Helping Texas Landowners improve property for game birds.
As the 2017-2018 season nears, most dove hunters are thinking about where they are going to hunt this year or if the crop they planted will mature in time to provide seed in September for birds. It’s about this time we get lots of calls asking if it’s too late to plant certain crops in various locations of the state.
Generally speaking, most seed crops (though not all) take about 90 days for maturity. This is a good rule of thumb to remember when you’re planning your crop for the next season, if not this season. By the time this article comes out you will have missed your window for the start of the 2017 season. But all is not lost as you can be taking steps to research the best methods for your land for next year. Start paying close attention to what crops are maturing around your property.
• Watch the birds to see what their patterns are in and out of those fields (and what fields they prefer).
• Determine where the closest water source is and what trees are available for nesting.
• Start planning when you will disc or drag your property. Are you betting on a native crop that will be less overhead or are you looking at a production seed crop planted each year like sorghum, sesame or even a peredovik or black oil sunflower?
Texas Dove Hunters Association is available to help. As part of our Habitat Program, we will schedule a time to go with you to your field/property and assist you in evaluating your current habitat and your desired goals. This past spring TDHA kicked off its program. We have numerous properties on the calendar already and continue to schedule more. We also field many phone calls offering answers to a simple general questions about planting.
TDHA will try to provide you with the information you need to find the resources that will help you to reach your habitat goals for gamebirds.
Getting the most out of your property is usually not difficult but may take some time. Lots of properties have been over utilized in the past for commercial crop production. Later inyears, for one reason or another, these fields are no longer planted for production and the fields are left unattended. Improvements to properties like this are simple. Whereas some properties are unimproved and have thick brush, high grasses, rocks and many other issues that may require a little more complex approach such as spraying, dozing or burning.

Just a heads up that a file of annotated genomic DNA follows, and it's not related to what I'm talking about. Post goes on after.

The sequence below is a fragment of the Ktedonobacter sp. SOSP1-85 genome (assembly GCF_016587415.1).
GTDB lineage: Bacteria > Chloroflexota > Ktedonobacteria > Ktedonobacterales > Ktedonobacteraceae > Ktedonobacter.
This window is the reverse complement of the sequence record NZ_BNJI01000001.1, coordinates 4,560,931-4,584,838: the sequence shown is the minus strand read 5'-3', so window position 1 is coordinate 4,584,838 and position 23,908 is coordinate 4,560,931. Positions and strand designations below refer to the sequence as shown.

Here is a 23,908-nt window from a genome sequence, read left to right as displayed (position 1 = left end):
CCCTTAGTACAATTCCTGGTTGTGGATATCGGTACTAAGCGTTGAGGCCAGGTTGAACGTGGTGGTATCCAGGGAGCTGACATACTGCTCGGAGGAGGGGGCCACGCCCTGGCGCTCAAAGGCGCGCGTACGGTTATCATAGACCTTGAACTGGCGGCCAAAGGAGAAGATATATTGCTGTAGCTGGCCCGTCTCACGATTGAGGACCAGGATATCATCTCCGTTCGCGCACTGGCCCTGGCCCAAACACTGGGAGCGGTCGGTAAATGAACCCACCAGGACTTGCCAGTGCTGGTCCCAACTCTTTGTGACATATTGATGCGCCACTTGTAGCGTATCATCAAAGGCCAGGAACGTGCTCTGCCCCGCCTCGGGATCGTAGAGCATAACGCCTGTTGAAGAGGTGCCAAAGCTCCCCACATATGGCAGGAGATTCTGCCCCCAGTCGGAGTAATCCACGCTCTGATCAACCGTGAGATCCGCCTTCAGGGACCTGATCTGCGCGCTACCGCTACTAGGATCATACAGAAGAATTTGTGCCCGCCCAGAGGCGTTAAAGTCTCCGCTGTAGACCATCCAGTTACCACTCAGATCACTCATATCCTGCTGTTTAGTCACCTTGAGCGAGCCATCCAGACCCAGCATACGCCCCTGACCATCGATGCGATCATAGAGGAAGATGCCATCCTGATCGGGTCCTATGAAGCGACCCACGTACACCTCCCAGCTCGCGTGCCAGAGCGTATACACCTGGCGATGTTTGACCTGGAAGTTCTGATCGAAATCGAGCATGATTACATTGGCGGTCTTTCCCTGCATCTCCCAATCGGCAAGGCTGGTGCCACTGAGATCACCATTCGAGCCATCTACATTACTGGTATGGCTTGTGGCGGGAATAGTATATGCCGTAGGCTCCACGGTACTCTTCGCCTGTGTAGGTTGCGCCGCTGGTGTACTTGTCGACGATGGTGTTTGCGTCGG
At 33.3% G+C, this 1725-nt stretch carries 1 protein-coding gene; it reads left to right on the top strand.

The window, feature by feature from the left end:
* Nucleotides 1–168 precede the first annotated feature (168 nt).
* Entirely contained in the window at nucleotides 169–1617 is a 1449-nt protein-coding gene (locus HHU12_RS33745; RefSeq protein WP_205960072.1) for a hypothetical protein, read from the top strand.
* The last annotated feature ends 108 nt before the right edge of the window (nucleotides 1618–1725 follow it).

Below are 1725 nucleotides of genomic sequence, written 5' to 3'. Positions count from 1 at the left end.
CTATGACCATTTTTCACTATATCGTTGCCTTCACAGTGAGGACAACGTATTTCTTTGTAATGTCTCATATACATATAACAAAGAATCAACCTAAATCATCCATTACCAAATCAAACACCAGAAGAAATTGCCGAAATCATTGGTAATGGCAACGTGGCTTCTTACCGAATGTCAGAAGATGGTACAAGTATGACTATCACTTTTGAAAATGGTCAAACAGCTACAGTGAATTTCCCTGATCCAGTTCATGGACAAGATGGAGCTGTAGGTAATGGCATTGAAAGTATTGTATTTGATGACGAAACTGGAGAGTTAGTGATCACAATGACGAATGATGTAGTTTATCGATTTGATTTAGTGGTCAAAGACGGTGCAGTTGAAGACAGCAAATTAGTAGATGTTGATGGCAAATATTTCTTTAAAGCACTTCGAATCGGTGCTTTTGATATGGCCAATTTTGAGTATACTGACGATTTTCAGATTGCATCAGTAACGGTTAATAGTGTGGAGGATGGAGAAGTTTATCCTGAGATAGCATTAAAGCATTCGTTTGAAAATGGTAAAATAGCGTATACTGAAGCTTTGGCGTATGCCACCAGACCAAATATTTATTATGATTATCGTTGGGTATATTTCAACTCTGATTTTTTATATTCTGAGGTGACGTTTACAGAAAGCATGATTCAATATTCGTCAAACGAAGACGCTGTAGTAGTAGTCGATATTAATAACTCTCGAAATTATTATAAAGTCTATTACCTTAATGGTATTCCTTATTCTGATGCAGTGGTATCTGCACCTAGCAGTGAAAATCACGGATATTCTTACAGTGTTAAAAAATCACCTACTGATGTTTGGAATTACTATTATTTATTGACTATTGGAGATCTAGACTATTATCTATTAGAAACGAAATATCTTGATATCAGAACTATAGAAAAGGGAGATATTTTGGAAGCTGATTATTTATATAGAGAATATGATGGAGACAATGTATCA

After a lot of thought and research has gone into the consultation, the decision on what to do to the land is left to the land owners. We will provide a report with options for the best results and then it is up to the land owner to put some or all if any into practice. This is where the availability of proper farming equipment becomes a factor for some. To say that a field needs to be disked and cross disked then planted and sprayed may be well beyond the means of the land owner and his/her resources. We understand that you may or may not have those resources and will suggest other alternatives. Without a game biologist on staff at TDHA we look to other professional resources for help. There are many options depending on the condition of the property or the degree in which you wish to make changes. We call on wildlife biologists from Texas Parks & Wildlife offices all over the state to determine who is most familiar with the landscape in your area. Other times we seek guidance from the Natural Resource Conservation Service (NRCS) a division of the United States Department of Agriculture (USDA).
We also work with an individual game specialist who specialize in game that might also benefit from the improvements to habitat you are looking to make. Dr. Eric Grahmann with the Caesar Kleberg Wildlife Research Institute has been instrumental in the development and implementation of the TDHA habitat program. We are fortunate to have Eric and the other resources to assist us in the development of the best possible plan to bring your properties back to their native habitat.